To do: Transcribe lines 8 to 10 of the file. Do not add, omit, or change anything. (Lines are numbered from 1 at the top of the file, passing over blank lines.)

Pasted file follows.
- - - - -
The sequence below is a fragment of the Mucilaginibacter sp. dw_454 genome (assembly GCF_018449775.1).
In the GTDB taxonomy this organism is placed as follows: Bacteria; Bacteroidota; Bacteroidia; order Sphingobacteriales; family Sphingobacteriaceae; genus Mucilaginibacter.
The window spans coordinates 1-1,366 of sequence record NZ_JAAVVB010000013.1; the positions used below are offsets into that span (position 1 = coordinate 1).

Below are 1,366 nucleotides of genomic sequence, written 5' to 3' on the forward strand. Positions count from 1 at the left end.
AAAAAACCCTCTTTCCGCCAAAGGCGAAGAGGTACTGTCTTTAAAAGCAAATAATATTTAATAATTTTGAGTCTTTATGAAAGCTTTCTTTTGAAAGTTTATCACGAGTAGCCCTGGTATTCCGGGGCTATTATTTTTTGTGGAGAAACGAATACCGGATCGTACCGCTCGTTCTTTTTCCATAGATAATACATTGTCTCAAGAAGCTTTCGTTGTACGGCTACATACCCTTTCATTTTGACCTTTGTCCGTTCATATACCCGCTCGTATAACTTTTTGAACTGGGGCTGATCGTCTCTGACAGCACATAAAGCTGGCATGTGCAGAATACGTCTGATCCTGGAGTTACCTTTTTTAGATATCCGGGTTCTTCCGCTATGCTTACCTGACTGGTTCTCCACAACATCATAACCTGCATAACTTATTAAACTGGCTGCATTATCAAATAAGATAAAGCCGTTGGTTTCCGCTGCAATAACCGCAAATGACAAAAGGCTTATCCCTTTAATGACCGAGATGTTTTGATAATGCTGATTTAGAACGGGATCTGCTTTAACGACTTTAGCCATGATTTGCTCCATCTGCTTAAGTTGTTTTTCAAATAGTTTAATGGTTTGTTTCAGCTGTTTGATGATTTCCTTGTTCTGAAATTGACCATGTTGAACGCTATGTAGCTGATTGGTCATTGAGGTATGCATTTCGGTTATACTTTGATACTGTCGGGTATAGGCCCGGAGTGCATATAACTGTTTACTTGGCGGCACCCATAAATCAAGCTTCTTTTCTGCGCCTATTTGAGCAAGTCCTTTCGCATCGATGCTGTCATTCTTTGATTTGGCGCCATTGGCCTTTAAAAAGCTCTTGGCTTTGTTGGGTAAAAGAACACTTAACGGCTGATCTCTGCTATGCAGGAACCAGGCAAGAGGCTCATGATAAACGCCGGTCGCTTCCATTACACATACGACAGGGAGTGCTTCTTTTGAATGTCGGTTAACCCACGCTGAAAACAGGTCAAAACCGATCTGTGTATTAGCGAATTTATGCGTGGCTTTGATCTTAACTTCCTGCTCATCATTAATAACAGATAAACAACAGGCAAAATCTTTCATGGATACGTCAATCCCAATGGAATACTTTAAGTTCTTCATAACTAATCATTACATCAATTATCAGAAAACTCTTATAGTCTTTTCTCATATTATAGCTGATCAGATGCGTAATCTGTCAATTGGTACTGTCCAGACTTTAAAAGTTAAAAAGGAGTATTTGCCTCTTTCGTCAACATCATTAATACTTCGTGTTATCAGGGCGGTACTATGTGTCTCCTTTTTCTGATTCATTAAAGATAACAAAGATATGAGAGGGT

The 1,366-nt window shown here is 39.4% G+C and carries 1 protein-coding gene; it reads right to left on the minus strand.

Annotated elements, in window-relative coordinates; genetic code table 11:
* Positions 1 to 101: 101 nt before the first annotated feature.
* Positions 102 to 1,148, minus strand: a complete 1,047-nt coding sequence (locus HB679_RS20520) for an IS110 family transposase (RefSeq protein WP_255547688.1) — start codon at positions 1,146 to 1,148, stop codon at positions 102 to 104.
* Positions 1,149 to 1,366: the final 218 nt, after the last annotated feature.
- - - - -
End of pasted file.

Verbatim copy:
* Positions 1 to 101: 101 nt before the first annotated feature.
* Positions 102 to 1,148, minus strand: a complete 1,047-nt coding sequence (locus HB679_RS20520) for an IS110 family transposase (RefSeq protein WP_255547688.1) — start codon at positions 1,146 to 1,148, stop codon at positions 102 to 104.
* Positions 1,149 to 1,366: the final 218 nt, after the last annotated feature.